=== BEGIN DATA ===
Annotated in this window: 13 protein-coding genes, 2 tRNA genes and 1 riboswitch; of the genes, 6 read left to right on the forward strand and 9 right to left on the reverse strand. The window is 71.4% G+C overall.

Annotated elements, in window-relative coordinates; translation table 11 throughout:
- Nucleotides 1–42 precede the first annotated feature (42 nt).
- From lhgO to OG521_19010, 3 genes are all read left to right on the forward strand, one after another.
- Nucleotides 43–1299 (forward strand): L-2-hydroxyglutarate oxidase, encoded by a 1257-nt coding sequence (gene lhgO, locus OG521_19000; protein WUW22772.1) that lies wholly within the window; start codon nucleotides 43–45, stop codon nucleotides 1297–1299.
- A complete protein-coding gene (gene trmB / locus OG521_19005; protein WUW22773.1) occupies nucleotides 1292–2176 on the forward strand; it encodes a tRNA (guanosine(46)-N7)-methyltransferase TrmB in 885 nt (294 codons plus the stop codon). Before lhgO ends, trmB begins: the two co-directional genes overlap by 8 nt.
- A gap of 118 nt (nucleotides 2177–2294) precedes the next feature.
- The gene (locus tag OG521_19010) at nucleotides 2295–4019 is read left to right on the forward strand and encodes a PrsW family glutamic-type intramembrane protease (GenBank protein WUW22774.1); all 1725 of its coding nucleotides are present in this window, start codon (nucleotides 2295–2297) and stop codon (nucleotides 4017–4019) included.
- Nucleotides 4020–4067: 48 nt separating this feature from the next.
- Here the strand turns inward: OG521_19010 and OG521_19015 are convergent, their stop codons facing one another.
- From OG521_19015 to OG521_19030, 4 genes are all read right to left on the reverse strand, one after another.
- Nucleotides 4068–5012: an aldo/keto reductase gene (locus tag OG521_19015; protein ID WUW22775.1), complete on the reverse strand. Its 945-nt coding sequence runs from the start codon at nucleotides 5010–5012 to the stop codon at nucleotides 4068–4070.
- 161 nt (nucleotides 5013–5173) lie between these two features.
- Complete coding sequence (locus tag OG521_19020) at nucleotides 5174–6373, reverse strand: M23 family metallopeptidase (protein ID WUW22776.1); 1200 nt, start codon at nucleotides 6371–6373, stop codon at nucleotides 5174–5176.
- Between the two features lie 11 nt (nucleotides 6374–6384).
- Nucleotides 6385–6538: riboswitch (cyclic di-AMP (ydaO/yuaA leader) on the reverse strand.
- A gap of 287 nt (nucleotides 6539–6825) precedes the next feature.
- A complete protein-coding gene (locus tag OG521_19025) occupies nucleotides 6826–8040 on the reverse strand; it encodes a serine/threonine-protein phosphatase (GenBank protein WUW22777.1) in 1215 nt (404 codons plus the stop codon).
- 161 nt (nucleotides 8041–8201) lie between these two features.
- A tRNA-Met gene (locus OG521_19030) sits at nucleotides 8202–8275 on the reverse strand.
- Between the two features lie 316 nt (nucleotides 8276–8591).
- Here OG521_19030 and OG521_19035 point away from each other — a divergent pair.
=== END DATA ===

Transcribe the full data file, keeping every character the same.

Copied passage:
Annotated in this window: 13 protein-coding genes, 2 tRNA genes and 1 riboswitch; of the genes, 6 read left to right on the forward strand and 9 right to left on the reverse strand. The window is 71.4% G+C overall.

Annotated elements, in window-relative coordinates; translation table 11 throughout:
- Nucleotides 1–42 precede the first annotated feature (42 nt).
- From lhgO to OG521_19010, 3 genes are all read left to right on the forward strand, one after another.
- Nucleotides 43–1299 (forward strand): L-2-hydroxyglutarate oxidase, encoded by a 1257-nt coding sequence (gene lhgO, locus OG521_19000; protein WUW22772.1) that lies wholly within the window; start codon nucleotides 43–45, stop codon nucleotides 1297–1299.
- A complete protein-coding gene (gene trmB / locus OG521_19005; protein WUW22773.1) occupies nucleotides 1292–2176 on the forward strand; it encodes a tRNA (guanosine(46)-N7)-methyltransferase TrmB in 885 nt (294 codons plus the stop codon). Before lhgO ends, trmB begins: the two co-directional genes overlap by 8 nt.
- A gap of 118 nt (nucleotides 2177–2294) precedes the next feature.
- The gene (locus tag OG521_19010) at nucleotides 2295–4019 is read left to right on the forward strand and encodes a PrsW family glutamic-type intramembrane protease (GenBank protein WUW22774.1); all 1725 of its coding nucleotides are present in this window, start codon (nucleotides 2295–2297) and stop codon (nucleotides 4017–4019) included.
- Nucleotides 4020–4067: 48 nt separating this feature from the next.
- Here the strand turns inward: OG521_19010 and OG521_19015 are convergent, their stop codons facing one another.
- From OG521_19015 to OG521_19030, 4 genes are all read right to left on the reverse strand, one after another.
- Nucleotides 4068–5012: an aldo/keto reductase gene (locus tag OG521_19015; protein ID WUW22775.1), complete on the reverse strand. Its 945-nt coding sequence runs from the start codon at nucleotides 5010–5012 to the stop codon at nucleotides 4068–4070.
- 161 nt (nucleotides 5013–5173) lie between these two features.
- Complete coding sequence (locus tag OG521_19020) at nucleotides 5174–6373, reverse strand: M23 family metallopeptidase (protein ID WUW22776.1); 1200 nt, start codon at nucleotides 6371–6373, stop codon at nucleotides 5174–5176.
- Between the two features lie 11 nt (nucleotides 6374–6384).
- Nucleotides 6385–6538: riboswitch (cyclic di-AMP (ydaO/yuaA leader) on the reverse strand.
- A gap of 287 nt (nucleotides 6539–6825) precedes the next feature.
- A complete protein-coding gene (locus tag OG521_19025) occupies nucleotides 6826–8040 on the reverse strand; it encodes a serine/threonine-protein phosphatase (GenBank protein WUW22777.1) in 1215 nt (404 codons plus the stop codon).
- 161 nt (nucleotides 8041–8201) lie between these two features.
- A tRNA-Met gene (locus OG521_19030) sits at nucleotides 8202–8275 on the reverse strand.
- Between the two features lie 316 nt (nucleotides 8276–8591).
- Here OG521_19030 and OG521_19035 point away from each other — a divergent pair.